New Python course for Juniors: is it good enough?

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Tal Yaron

Mar 22, 2023, 2:42:20 AM3/22/23
to PyWeb-IL
Hi, We have created a new course for python juniors (see the syllabus in the link). Do you think it is good enough?

Your opinion and recommendations will are highly appreciated.


Tal Einat

Mar 31, 2023, 1:42:17 AM3/31/23
Hi Tal,

See some initial thoughts below. Please consider these constructive criticism, overall I'm very much in favor of what you're aiming to do!

Regarding the structure of the document and the course:
* The description is missing outlines of projects which would enable learning these concepts. Later on it could make sense for students to choose their own projects, but that doesn't make sense for the early parts of the process for someone with no programming experience - there is simply too much they don't know. It seems to me that a lot of careful thought and clever creativity would be needed to come up with good projects for learning the first parts.
* On the other hand, the first "Introduction" part reads like a standard intro course, and seems like 28 hours of frontal teaching + a 4-hour project at the end. I think you can do better than that if you aim for project-based learning (PBL)!
* The syllabus breaks down the learning timeline by subjects, similar to what one would find in a "conventional" book or course. But that doesn't work in project-based learning! The whole point of PBL is that you learn many things "out of order", as needed for each project, rather than e.g. having a "lesson" about data types, another about built-in functions, etc.
* In keeping with the above, to really flesh out the ideas, I'd like to see something like a series of projects, which outlines a winding path that goes through various subjects on that list out of order, in a way that works naturally in a PBL approach given the nature of the projects.

Other suggestions:
* Consider making the very first steps without an IDE. IDEs have so many options, buttons, menus, tabs... and they require significant setup before you can do anything (e.g. create a "Project" in PyCharm). Python is especially great for this! Using the Python REPL is nice and easy. Consider using a beginner-friendly REPL environment such as Jupyter Notebook or IDLE. With Jupyter you can even run a server for them to connect to, requiring zero installation!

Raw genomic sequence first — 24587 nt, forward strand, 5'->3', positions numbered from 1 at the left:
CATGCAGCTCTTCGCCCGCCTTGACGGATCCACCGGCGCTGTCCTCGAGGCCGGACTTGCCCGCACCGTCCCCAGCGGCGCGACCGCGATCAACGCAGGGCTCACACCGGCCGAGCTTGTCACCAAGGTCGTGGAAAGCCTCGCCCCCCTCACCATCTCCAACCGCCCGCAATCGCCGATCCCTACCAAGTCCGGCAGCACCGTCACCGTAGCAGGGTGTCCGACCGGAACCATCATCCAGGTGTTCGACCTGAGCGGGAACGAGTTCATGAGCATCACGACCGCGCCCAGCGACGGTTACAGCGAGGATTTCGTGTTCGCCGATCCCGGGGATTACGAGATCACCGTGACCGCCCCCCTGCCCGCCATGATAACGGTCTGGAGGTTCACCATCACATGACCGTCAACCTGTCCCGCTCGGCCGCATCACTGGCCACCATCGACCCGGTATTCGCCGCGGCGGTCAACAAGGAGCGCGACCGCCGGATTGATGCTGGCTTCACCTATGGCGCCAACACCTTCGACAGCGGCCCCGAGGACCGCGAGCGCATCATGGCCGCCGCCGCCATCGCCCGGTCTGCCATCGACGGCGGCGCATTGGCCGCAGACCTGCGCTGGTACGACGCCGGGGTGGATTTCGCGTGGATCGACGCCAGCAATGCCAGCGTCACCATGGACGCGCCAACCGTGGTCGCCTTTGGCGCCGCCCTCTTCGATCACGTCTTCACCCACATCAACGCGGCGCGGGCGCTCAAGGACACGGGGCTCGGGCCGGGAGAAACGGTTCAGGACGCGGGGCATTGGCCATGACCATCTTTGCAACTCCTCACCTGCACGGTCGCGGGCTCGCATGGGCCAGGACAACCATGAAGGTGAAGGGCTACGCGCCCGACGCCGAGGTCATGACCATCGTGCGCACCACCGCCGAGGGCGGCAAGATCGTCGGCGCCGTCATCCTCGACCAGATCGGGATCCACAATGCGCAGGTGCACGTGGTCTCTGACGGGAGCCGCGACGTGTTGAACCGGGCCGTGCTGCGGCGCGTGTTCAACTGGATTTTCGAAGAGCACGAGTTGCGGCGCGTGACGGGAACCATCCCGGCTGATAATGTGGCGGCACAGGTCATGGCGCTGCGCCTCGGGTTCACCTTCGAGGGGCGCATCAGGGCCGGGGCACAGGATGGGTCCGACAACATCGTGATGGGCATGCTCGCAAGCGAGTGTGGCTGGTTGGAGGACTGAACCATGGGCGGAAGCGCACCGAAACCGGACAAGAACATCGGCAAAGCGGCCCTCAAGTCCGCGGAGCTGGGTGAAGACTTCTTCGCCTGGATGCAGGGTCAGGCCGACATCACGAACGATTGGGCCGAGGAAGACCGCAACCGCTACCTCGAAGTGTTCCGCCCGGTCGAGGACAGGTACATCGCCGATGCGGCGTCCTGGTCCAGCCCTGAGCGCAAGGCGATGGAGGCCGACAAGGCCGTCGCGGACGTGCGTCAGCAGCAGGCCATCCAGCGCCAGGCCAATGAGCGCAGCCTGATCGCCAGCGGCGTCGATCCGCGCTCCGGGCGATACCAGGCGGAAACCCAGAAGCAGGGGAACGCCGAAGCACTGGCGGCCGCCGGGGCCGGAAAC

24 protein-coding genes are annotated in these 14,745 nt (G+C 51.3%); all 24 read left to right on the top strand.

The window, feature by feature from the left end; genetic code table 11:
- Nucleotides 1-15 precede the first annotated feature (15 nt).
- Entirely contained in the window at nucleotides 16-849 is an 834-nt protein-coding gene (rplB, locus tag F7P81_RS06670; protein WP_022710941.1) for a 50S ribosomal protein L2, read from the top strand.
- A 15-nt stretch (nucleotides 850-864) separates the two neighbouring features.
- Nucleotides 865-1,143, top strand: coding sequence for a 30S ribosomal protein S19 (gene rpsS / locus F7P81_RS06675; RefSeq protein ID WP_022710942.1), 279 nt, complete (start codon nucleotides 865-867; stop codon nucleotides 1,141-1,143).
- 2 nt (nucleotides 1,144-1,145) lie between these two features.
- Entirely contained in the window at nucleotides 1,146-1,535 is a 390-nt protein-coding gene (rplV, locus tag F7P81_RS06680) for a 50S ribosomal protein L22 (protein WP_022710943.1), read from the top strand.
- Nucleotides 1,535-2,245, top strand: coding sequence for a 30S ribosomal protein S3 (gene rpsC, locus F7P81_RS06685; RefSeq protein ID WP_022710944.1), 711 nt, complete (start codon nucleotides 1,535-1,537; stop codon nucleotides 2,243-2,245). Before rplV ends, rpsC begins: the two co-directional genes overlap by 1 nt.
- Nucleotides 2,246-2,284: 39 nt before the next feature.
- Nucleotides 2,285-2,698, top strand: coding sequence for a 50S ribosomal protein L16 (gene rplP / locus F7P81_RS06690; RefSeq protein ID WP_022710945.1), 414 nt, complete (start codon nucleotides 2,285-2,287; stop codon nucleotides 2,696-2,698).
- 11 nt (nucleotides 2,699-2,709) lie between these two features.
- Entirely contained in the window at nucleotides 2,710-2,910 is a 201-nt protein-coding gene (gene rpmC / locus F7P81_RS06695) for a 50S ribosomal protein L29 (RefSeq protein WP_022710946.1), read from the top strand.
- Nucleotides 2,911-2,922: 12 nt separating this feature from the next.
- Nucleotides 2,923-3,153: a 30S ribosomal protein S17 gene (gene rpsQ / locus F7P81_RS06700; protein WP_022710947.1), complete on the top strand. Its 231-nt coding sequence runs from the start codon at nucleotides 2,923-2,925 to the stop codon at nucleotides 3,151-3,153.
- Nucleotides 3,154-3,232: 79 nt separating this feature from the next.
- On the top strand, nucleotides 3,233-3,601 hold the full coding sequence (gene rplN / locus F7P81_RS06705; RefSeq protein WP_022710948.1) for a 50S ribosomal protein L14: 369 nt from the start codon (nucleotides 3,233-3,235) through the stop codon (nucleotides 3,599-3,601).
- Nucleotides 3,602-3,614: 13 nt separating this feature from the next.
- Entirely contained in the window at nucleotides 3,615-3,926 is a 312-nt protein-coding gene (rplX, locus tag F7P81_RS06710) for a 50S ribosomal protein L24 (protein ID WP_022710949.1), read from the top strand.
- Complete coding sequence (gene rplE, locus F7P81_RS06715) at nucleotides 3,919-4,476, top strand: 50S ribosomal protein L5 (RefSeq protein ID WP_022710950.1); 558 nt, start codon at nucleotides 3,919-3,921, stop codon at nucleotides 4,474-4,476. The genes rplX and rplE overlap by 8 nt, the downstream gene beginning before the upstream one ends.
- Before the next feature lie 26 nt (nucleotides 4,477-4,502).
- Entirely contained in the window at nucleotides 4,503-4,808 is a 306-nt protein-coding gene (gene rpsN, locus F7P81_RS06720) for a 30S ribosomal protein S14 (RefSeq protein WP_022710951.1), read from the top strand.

* Personally I don't believe in having students dive into the deep end too soon. Some things benefit greatly from having a teacher give you a proper framework for understanding the basic concepts and how they combine in different ways. Without that, all of the complexity and high number of new concepts and tools can be overwhelming.

Aside: It's interesting to read "why Python is OO as a given", since Python had no classes for a good few of its early years, and they were added at a certain point (well before 2.0). For years classes were considered "grafted on" rather than a natural part of the language. :)

- Tal Einat

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Rani Hod

Apr 4, 2023, 1:02:39 AM4/4/23

My 2 cents re: IDEs for beginners - IMHO you should consider Thonny.
Like IDLE, it is very much oriented towards REPL.rather than building a multi-file, multi-directory project, but it does everything better than IDLE (IMHO), including pypi access, debugger and whatnot.
One click installer (it has built-in Python but can be configured to use external Python installations).


Tal Yaron

Apr 7, 2023, 3:46:51 AM4/7/23

Tal Yaron


INT-college R&D manager 
Deliberation R&D at

Full-stack web developer, UX architect 
Full-stack and UX Lecture

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